“I’m not going to discuss that,” Biden replied. He also would not speak to possible Israeli involvement in any potential military action by the US to prevent Iran going nuclear.

Biden said he understands Israel’s position, recalling that the late former prime minister Golda Meir once told him that Israel’s secret weapon is that “we have nowhere to go.”

Regarding his four-day trip to the Middle East that will include a stop in Saudi Arabia, Biden said the tour “is about stability in the Middle East.”

The US can’t walk away from the Middle East and let Russia and China “fill the vacuum,” he said.

“It is overwhelmingly in the US interest to have more stability in the Middle East,” Biden said, adding that it is also in Israel’s interest to be more integrated in the region.

Defense Minister Benny Gantz and other Israeli security chiefs meet with US President Joe Biden and other American officials at Ben Gurion Airport, July 13, 2022. (Ariel Hermoni/Defense Ministry)

Expectation has been building that during the visit an announcement could be made on a significant advance toward normalization between Israel and regional powerhouse Saudi Arabia.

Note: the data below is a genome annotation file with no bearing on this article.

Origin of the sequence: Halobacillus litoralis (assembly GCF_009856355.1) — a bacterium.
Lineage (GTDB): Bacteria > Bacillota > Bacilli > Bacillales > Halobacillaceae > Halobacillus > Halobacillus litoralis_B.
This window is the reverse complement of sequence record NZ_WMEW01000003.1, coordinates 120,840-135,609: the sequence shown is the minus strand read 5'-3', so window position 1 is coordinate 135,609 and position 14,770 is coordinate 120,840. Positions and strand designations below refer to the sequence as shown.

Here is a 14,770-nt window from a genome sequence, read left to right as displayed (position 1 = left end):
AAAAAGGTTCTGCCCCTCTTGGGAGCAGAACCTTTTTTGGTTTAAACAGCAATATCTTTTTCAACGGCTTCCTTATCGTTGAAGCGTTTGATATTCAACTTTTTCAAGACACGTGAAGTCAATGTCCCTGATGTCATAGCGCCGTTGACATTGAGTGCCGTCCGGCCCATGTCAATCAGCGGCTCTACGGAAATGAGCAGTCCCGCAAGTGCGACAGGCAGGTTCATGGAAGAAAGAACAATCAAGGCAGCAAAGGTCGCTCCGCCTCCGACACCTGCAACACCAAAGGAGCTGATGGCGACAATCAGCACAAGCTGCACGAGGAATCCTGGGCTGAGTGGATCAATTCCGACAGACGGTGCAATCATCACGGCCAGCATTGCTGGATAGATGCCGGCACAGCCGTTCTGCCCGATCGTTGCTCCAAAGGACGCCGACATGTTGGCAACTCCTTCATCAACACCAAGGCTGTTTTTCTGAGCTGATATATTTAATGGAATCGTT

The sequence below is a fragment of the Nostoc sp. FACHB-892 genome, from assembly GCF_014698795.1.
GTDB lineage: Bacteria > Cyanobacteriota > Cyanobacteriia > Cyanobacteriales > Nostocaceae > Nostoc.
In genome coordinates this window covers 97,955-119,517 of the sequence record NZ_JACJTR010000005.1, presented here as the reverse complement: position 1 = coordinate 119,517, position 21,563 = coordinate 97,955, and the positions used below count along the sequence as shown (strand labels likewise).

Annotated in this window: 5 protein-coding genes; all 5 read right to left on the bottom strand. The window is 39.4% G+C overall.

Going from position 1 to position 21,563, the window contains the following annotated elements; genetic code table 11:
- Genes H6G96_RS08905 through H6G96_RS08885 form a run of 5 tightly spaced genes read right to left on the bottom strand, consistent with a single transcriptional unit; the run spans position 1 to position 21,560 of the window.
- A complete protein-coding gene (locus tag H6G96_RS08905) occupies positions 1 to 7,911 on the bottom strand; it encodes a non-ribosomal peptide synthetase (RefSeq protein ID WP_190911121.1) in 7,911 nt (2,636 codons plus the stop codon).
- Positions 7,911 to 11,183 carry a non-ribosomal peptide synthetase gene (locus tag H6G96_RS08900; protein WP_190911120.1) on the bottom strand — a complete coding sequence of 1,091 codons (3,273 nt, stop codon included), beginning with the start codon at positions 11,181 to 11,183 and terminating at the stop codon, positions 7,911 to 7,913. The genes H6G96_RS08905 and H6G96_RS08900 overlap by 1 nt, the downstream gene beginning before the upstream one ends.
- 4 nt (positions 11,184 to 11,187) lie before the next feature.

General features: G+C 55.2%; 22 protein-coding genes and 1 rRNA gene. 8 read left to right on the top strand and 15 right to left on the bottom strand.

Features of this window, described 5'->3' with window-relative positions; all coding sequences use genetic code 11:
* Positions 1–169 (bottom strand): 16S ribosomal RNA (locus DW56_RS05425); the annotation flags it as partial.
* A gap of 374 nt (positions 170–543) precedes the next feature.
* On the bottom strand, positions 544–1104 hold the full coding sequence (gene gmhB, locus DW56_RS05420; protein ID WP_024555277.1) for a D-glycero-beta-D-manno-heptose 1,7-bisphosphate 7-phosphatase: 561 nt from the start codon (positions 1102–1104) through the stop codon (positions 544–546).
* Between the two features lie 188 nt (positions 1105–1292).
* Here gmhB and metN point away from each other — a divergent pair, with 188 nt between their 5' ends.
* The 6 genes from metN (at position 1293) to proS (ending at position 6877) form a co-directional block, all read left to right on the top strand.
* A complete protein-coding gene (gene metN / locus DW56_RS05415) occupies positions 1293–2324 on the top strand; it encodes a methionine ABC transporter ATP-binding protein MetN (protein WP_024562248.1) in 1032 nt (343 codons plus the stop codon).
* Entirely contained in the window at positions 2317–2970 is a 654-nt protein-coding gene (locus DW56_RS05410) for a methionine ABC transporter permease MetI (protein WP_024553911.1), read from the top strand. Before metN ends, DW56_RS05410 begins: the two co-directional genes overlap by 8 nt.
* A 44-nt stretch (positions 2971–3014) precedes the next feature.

“The more Israel is integrated into the region as an equal and accepted, the more likely there is going to be a means by which they eventually come to an accommodation with the Palestinians down the road,” Biden said.

Regarding Israeli ties with Saudi Arabia, he said “increasing the relationship in terms of acceptance of each other’s presence… it all makes sense to me.”

But he conceded that normalization is “going to take a long time.”

Levi also asked Biden, a Democrat, about members of his party who call Israel an apartheid state and are demanding that military funding for the Jewish state be cut.

“There are a few of them. I think they’re wrong, I think they are making a mistake. Israel is a democracy. Israel is our ally and a friend,” Biden said, adding that “there is no possibility” the Democratic party will turn its back on Israel. He said he would make no apology for billions of dollars in aid to Israel, and additional funding for Iron Dome: “It’s overwhelmingly in our interest that Israel be stable.”

Asked whether he was predicting a Biden-Trump rematch in 2024, Biden said: “I’m not predicting. But I would not be disappointed.”

US President Donald Trump speaks during the first presidential debate against former Vice President and Democratic presidential nominee Joe Biden, on September 29, 2020 in Cleveland, Ohio. (Morry Gash-Pool/Getty Images/AFP)

He was asked: So you look forward to that? “No. Look, the one thing I know about politics, and American politics in particular, is that there is no way to predict what is going to happen. I’m not even halfway through my term yet.”

Biden arrived in Israel Wednesday afternoon and immediately began a hectic agenda during which he will meet various regional leaders for talks.

Most Popular
read more: